- Created: Wednesday, 13 March 2019 09:59
- Hits: 81
Post in Quantum Computing group on Facebook on 13th March, 2019
<Well I had a eureka moment last night just like Archimedes (and this by the way is why AI will never surpass human intelligence; they can't sleep and dream; machines have no unconscious mind) I had a dream about these strange triangle shapes that were differentiating each other up to 10 times. Woke up and couldn't make head nor tail of it. Got to thinking about it and realized they were <BRA KET> Dirac formalism and they were performing QM matrix calculations on themselves. I realized that a quantum computer performs complex QM linear algebra and matrix math to solve Schrodinger's multi-particle time dependent wave equation at the speed of light. We gotta do away with all thought of binary numbers. Think solitons with geometric phase that represent Heisenberg Dirac Pauli matrices that are manipulated by holonomic quantum gates that may or may not use Boolean algebra to do complex calculus - differentiation integrals Fourier transforms etc. But wait - there's more. A quantum computer can also solve Einstein's time dependent field equations using 4x4 matrices that represent space-time vectors and Christoffel symbols. Eventually quantum computers will be able to simulate the universe. So the bottom line is forget about all this binary qubit stuff. Think linear algebra and matrix math and in the short term start thinking how you could make a quantum computer that will perform all the basic operations of MATLAB at the speed of light.>
This link by Francesco Rizzo is astounding. The future of computing will be using matrices to solve complex differential equations like Schrodinger's equation in just one step! Can you imagine if this is being done at the speed of light in a quantum computer. Here is the full abstract: "Conventional digital computers can execute advanced operations by a sequence of elementary Boolean functions of 2 or more bits. As a result, complicated tasks such as solving a linear system or solving a differential equation require a large number of computing steps and an extensive use of memory units to store individual bits. To accelerate the execution of such advanced tasks, in-memory computing with resistive memories provides a promising avenue, thanks to analog data storage and physical computation in the memory. Here, we show that a cross-point array of resistive memory devices can directly solve a system of linear equations, or find the matrix eigenvectors. These operations are completed in just one single step, thanks to the physical computing with Ohm’s and Kirchhoff’s laws, and thanks to the negative feedback connection in the cross-point circuit. Algebraic problems are demonstrated in hardware and applied to classical computing tasks, such as ranking webpages and solving the Schrödinger equation in one step."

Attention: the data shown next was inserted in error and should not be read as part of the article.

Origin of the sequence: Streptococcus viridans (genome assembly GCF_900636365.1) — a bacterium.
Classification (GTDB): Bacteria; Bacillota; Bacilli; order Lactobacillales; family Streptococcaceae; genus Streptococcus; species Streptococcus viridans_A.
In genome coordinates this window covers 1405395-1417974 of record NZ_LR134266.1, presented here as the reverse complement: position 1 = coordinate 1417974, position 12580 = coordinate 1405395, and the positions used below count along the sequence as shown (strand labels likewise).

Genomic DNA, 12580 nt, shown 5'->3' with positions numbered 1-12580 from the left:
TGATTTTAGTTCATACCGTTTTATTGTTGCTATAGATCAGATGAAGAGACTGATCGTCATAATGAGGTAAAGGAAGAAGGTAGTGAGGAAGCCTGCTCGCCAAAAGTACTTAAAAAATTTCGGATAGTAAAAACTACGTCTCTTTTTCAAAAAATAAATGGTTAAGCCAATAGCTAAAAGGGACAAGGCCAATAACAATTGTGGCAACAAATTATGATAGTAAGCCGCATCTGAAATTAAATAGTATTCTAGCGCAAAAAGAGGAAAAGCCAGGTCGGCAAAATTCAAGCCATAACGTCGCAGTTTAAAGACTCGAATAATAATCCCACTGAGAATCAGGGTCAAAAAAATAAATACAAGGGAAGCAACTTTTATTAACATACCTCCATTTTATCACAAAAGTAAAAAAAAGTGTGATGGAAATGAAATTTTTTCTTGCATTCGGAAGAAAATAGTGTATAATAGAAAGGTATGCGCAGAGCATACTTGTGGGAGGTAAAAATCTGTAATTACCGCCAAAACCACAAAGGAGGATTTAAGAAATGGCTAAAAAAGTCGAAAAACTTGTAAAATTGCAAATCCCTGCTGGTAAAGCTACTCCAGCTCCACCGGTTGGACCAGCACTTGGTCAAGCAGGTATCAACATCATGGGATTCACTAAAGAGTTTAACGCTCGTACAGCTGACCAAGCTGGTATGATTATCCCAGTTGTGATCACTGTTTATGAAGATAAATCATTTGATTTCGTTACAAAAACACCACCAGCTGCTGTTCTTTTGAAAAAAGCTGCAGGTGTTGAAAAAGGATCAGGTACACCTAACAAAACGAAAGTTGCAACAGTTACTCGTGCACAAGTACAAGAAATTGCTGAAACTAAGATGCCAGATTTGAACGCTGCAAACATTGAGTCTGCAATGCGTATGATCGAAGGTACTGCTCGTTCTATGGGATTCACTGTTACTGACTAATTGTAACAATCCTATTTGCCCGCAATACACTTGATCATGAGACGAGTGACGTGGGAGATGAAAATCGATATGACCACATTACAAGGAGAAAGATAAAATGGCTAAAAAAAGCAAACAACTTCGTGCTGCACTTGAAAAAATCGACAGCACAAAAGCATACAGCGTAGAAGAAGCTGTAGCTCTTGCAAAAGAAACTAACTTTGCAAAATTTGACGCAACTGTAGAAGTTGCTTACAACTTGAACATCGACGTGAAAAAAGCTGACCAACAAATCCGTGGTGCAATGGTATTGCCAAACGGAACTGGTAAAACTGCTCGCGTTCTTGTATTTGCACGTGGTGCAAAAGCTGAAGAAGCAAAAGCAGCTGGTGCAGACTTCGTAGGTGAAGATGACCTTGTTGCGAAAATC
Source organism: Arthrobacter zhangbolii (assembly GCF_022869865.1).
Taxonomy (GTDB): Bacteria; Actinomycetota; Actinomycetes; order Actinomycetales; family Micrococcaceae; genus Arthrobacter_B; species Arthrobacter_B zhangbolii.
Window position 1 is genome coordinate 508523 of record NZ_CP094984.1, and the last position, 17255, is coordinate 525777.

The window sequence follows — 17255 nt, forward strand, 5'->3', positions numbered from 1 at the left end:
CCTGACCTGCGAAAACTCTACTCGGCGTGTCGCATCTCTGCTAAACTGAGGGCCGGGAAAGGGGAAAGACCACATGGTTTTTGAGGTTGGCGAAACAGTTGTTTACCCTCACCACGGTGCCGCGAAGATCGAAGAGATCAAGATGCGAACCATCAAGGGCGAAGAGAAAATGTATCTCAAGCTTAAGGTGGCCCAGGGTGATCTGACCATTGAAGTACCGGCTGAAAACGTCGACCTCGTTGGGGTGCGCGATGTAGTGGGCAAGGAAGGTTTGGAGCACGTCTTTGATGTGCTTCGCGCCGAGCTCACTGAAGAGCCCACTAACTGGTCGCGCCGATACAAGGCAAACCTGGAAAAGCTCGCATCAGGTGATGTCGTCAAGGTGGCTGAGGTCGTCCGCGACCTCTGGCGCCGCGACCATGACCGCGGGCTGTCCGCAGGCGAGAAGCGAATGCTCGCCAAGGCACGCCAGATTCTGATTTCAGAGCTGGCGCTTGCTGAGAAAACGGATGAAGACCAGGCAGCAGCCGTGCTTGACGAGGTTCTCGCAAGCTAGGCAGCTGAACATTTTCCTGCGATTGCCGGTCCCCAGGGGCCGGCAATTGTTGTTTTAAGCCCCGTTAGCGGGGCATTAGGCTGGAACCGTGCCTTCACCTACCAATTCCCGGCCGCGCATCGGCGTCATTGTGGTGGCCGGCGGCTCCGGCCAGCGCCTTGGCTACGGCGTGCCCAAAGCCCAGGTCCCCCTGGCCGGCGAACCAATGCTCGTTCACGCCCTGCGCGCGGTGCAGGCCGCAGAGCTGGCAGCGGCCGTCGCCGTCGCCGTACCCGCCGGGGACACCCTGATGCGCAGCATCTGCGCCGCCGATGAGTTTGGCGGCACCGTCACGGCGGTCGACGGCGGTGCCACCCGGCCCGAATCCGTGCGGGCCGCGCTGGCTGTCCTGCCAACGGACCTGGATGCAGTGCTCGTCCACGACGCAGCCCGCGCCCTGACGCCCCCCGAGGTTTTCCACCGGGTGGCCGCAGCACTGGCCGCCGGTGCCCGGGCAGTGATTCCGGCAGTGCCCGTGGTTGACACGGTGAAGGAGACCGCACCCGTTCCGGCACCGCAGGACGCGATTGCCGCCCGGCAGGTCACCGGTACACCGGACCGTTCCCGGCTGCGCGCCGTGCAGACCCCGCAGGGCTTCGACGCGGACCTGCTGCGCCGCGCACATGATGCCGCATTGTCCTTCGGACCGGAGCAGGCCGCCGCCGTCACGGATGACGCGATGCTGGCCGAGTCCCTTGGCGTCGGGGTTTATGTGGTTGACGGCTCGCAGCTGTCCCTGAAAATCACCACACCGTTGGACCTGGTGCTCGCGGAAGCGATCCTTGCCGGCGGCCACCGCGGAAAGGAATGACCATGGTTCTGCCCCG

Post in Quantum Computing on Facebook on 17th March, 2019
This paper Solving matrix equations in one step with cross-point resistive arrays involves memristors which basically uses the memory in electric current. Years ago Roger Penrose found quantum effects in microtubules. I posted a few days ago a paper about biophotons and microtubules "Our theoretical analysis indicates that the interaction of biophotons and microtubules causes transitions/fluctuations of microtubules between coherent and incoherent states." I have also come across theory that these microtubules act as optic fiber that enables light signals to pass to the various sections of the brain that gives the brain phenomenal parallel processing capacity. Electrical signals are too slow for signals to pass to widely separated parts of the brain for parallel processing. This paper about solving matrix equations in one step also involves parallel processing. What I would like to propose is that these 'quantum effects' that Penrose found and these "transitions/fluctuations of microtubules between coherent and incoherent states" actually are a form of memristor for light similar to the memristors in electric current. Here is relevant sentence from an abstract of paper <To facilitate cytoplasmic remodeling and timely responses to cell signaling events, microtubules depolymerize and repolymerize rapidly at their ends.>
Post in Quantum Computing on Facebook on 19th March, 2019
Well I can't help thinking that these ultrashort laser pulses are what I call solitons, and their 'specially designed donut-shaped intensity profile' has got something to do with their geometric phase!!! <As a rule of thumb, it can occur whenever there are at least two parameters characterizing a wave in the vicinity of some sort of singularity or hole in the topology; two parameters are required because either the set of nonsingular states will not be simply connected, or there will be nonzero holonomy.> A donut-shaped intensity profile = singularity or hole in the topology!?
<Using ultrashort laser pulses, scientists printed optical microdisk lasers in thin perovskite films coated above a glass substrate. The produced perovskite lasers can be used in photonic computers of the future and more widely—to provide the operation of photonic circuits in ultrafast data processing systems.
"We used femtosecond laser pulses with a specially designed donut-shaped intensity profile. The direct impact of a low-intense pulse train on a thin halide perovskite film allows to imprint the disks with a diameter down to 2 microns. The imprinted disks have smooth facets while the femtosecond pulse processing ensures minimized thermal impact of the perovskite>
Read more at: Microlasers for photonic computing of future